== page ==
Impact of fraud[edit]

All victims saw an opportunity for golden business venture in the advertisement being published by mobile tower fraudsters. The advertisement are so tempting that one can not ignore them. The fraudster offers huge tower rent in the range of 50,000 (equivalent to 57,000 or US$750 in 2020) to 100,000 (equivalent to 110,000 or US$1,500 in 2020) up to the tune of more than 50 lakh (equivalent to 57 lakh or US$75,000 in 2020) and a lifetime job. There were several reasons for victims to get involved in it, such as weak financial condition, retirement settlement, surplus money and land, future planning for children, physical disability of self or dependency, unemployment, or business losses. Victims arranged the money through loan and borrowing, cash and bank savings, and provident funds. The victims of mass mobile tower fraud can be mapped to the security weakness of "the human elements" suggested by Stajano & Wilson (2009). The greed and needs of the victims made them more vulnerable to the fraud. The victims were totally focused on mobile tower installation and distract them from protecting themselves from the fraudster. The victims who are sufficiently distracted by the prospect of unexpected financial gain by mobile tower are easily persuaded by fraudsters to send money for expenses like government tax, service tax and other charges, not realizing that the entire enterprise is fraudulent. The people can not decipher the right or wrong as fraudsters alter the perception of victim using their tricks. Victims under the guise of limited time are exploited by fraudsters to make decisions they would not otherwise make, and as a result victims pass the bucks to fraudsters. The victims have suffered on account of financial loss, emotional impact including mental shock, loss of self-esteem and self-blame.[10]

Fraudsters – crime at a distance[edit]

The geographic profiling of mass mobile tower reveals that the rapid growth of telecommunication, widespread use of mobile technology and ICT use in baking business and in print media offers fraudsters an opportunity to commit crime from a distance. Geographic profiling of mass mobile tower fraud reveals that the fraud is wide spread across the country. The majority of victims are from Uttar Pradesh, West Bengal, Maharashtra and Tamil Nadu. Geographic profiling reflects that mass mobile tower fraud are transnational/interstate crime and fraud. The frauds are committed from states other than the victim's state. All the victims of Bihar, Chhattisgarh, Karnataka, Gujarat, Himachal Pradesh, Madhya Pradesh, Odisha, Punjab and West Bengal are being duped use mobile connections belonging to other states. 78% of victims in Uttar Pradesh, 83% of victims in Tamil Nadu and 88% of victims in Rajasthan are duped using mobile connections belonging to other states. Geographic profiling reflects that the frauds are being perpetrated from the north Indian states and mainly Delhi. Delhi alone has 67% of fraudsters' mobile connections, whereas Uttar Pradesh has only 13% and Haryana 10%.[6]: 104 [11]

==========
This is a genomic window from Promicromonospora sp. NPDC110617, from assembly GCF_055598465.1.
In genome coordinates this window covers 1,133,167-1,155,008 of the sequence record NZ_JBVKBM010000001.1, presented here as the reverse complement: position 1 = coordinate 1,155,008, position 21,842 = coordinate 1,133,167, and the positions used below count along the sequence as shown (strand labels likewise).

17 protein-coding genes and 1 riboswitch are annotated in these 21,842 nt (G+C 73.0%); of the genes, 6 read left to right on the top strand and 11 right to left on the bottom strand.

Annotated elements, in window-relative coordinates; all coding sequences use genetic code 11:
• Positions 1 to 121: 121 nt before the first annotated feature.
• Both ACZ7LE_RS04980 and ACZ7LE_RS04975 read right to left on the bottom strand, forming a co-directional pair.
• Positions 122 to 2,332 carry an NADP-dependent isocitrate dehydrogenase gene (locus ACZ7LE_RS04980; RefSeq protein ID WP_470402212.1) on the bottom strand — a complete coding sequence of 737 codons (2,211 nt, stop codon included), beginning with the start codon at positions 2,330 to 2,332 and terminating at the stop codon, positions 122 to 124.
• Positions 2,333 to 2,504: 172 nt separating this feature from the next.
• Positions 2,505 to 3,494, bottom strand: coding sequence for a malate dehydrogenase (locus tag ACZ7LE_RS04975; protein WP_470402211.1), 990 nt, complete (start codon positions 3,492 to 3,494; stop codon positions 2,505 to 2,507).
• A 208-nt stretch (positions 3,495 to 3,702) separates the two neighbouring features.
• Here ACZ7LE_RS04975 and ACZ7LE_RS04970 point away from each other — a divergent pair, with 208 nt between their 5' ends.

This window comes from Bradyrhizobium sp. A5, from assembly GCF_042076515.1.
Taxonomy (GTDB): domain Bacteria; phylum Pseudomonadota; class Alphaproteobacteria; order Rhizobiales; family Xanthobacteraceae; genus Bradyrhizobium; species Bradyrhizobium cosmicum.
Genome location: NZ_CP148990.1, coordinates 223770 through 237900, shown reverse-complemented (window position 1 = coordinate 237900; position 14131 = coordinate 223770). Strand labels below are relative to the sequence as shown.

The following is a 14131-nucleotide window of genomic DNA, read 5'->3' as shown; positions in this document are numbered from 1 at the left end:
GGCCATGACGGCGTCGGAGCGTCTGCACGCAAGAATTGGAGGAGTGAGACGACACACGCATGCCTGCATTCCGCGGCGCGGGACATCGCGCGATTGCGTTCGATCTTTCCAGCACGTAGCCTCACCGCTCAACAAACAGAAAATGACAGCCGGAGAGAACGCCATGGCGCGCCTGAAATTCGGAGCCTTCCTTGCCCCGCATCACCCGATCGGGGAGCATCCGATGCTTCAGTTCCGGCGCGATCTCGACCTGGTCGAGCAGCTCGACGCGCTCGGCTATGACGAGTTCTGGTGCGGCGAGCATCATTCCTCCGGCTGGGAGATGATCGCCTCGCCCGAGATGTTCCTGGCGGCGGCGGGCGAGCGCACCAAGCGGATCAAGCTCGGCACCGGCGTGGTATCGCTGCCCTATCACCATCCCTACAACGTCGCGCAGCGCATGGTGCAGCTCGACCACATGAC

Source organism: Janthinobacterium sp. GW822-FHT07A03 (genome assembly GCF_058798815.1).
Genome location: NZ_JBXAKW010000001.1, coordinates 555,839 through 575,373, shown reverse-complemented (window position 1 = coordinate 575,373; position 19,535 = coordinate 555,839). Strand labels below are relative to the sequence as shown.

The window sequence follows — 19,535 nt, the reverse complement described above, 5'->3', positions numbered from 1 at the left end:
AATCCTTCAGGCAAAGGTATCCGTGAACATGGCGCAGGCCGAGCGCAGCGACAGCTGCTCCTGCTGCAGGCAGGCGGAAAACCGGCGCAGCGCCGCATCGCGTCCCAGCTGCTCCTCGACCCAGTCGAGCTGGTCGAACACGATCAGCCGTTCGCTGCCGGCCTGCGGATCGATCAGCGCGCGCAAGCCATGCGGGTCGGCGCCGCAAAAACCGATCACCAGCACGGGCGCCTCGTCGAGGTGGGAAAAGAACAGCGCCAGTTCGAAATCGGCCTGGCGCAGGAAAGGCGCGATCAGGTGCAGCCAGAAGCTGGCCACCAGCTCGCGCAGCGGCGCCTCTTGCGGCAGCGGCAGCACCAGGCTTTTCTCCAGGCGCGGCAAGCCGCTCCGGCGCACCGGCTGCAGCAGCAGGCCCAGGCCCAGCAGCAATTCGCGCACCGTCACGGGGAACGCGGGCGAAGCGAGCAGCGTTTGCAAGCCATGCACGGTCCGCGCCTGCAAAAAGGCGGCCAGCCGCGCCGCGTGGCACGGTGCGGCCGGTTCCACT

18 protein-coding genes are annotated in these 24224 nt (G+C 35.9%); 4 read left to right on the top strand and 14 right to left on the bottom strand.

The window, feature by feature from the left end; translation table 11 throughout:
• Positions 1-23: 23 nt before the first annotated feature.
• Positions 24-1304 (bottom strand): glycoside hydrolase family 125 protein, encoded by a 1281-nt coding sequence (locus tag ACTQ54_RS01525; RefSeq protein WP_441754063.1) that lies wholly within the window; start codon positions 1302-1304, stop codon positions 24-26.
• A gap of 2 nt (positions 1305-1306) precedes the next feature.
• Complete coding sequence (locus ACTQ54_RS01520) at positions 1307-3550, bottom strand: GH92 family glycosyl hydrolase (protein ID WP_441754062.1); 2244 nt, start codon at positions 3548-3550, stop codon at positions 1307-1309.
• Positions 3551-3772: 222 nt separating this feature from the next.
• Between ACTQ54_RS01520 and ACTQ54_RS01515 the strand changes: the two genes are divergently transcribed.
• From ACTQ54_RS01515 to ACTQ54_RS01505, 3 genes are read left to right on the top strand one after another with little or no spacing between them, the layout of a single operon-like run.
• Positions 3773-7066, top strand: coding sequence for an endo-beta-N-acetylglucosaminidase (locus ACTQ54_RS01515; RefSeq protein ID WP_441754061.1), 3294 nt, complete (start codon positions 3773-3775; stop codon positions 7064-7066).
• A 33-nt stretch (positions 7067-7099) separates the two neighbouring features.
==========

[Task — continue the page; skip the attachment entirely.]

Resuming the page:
Low reporting of fraud and police action[edit]

The police have not taken any action in their cases and the fraudsters are untraceable. In 95% of FIR, there was no action by police or the case is closed. The police are not able to trace the accused in majority of cases. A majority of victims did not report the case to the police, whereas in some cases police did not register the FIR on victim's complaint. In the majority of cases, the victim realizes very late that they have been a victim of fraud. Some of victims came to know after writing to the government ministers and authorities and by then, substantial time is lost for reporting the fraud. The police inaction in mass fraud cases also discourages the other victims to report the complaint to police. Victim perceives that police will not take any action. Many victims are reluctant to report the complaint due to guilt, as they blame themselves for the fraud. Some of the victims feel so ashamed that they even don't inform their family members about the fraud, and some victims fear that other people would laugh at them.

Small Amount and Mass Target is central to the crime and thus a victim who only deposits the registration amount make reporting less. The victim's realization that the fraudster are sitting away from them and the only information which victim are having is the mobile number and bank account number of other states, also makes victims reluctant to report the fraud. The police also do not take interest in fraud cases as the fraudsters are always located in other states. The only information available about the fraudster is the mobile phone and bank account numbers. In the majority of cases, their mobile number and bank accounts were obtained with the help of fake documents. Thus, due to difficulty in tracking a fraudster, the police loses the interest in mass mobile tower fraud cases. The complaint resolution by police in current study reveals a possibility that the police are not equipped to handle these cases and hence no action is taken in more than 90% of cases. The state police also do not have sufficient resources in other states to nab a criminal. State police need to seek prior permission or give an indication before conducting any operation in other states. The distance between the states (i.e. victim's state and offender's state) is an obstacle in the view of police in these crimes.[12]